In my business career, after starting out as a reporter and ad salesmen, I developed a love for data and numbers.  This surprised everyone. To me, numbers are not just numbers – they tell big stories.  I used to love the early IBM advertisements for computer systems where they pictured businesspersons pondering spreadsheets. The caption read: “Not just data but reality.” Just love that concept.

School statistics could take up an entire column.  There are 48 school districts in Wyoming with one-sixth of them in Fremont County.

There are 355 schools located from one end of the state to the other. There are 7,248 teachers and 736 administrators. According to these reports, there are 6,884 other staff to help keep things going.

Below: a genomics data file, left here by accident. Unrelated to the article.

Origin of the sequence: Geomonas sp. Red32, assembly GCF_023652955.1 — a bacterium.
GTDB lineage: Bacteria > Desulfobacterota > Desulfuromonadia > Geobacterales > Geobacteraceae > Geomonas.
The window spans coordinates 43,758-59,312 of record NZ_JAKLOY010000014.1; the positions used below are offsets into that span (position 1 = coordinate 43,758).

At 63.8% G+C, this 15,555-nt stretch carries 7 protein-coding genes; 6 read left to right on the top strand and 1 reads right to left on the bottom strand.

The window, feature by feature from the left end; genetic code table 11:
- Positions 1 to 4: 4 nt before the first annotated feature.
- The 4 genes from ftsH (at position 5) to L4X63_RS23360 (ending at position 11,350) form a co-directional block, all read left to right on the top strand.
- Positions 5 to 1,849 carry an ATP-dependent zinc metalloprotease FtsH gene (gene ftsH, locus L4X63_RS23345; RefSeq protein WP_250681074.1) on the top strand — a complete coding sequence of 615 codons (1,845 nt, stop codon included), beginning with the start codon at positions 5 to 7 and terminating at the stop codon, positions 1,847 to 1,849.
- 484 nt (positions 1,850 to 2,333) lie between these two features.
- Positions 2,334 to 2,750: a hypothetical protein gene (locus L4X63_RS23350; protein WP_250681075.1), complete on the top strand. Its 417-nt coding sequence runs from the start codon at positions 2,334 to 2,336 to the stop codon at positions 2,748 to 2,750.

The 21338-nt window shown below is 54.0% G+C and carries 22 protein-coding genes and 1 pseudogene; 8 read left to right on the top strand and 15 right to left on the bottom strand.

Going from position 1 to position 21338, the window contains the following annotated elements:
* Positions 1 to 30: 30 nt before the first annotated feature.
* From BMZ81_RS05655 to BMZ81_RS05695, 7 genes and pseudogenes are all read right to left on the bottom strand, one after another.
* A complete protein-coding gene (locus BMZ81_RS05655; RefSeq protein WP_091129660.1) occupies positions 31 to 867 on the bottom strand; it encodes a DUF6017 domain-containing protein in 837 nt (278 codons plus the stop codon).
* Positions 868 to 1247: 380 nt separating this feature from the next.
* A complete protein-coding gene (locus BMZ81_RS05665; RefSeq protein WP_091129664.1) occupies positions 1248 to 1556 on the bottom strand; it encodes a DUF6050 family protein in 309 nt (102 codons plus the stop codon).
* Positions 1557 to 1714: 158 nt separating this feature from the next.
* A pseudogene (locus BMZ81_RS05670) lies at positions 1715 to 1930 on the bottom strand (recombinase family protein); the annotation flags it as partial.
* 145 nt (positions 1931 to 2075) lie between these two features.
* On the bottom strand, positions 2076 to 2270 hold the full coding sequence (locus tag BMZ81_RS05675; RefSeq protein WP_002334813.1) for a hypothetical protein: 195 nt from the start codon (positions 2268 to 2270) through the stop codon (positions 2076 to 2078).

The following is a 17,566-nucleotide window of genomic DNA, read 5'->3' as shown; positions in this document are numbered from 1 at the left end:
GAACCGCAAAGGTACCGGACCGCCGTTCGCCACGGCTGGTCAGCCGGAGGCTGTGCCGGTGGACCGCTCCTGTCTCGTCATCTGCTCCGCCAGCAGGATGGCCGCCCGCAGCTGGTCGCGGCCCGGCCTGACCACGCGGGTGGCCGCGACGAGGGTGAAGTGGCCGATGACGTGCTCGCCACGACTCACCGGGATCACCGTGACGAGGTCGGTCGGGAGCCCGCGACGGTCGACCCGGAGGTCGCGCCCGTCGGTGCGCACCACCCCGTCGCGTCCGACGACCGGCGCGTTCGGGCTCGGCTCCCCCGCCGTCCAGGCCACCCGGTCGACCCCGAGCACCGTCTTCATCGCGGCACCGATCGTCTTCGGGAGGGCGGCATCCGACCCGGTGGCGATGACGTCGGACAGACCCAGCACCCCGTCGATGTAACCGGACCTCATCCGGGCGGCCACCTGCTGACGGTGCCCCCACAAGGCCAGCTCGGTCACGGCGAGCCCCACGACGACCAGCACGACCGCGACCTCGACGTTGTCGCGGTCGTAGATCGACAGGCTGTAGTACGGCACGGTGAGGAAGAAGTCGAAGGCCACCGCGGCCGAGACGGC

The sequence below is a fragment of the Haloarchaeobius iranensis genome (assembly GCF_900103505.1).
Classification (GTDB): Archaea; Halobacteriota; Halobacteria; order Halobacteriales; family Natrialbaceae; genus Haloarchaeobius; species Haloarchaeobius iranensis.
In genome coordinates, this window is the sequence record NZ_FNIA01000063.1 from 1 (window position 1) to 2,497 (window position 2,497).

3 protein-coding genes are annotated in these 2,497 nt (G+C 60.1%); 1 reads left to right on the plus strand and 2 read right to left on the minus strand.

Total enrollment is 93,647 students.  We have a graduation rate of 81.7 percent. The composite ACT score for juniors in high school was 19.5 in 2018.

Total general fund expenses for education were $1,493,600,712 for a per-student average of $17,694. This is one of the highest rates in the country.  In my county of Fremont (with its eight districts), the average per student cost was an amazing $22,299.

I will wrap this up by sharing that the U. S. Government owns 46,313 square miles out the state’s total of 97,093 square miles. The Bureau of Land Management controls 27,162 square miles of this total.

It is a big place with big numbers.

1914 - The Greatest Generation

The few surviving members of the Greatest Generation from Wyoming who fought in World War II are now nearing 100 years old or even older.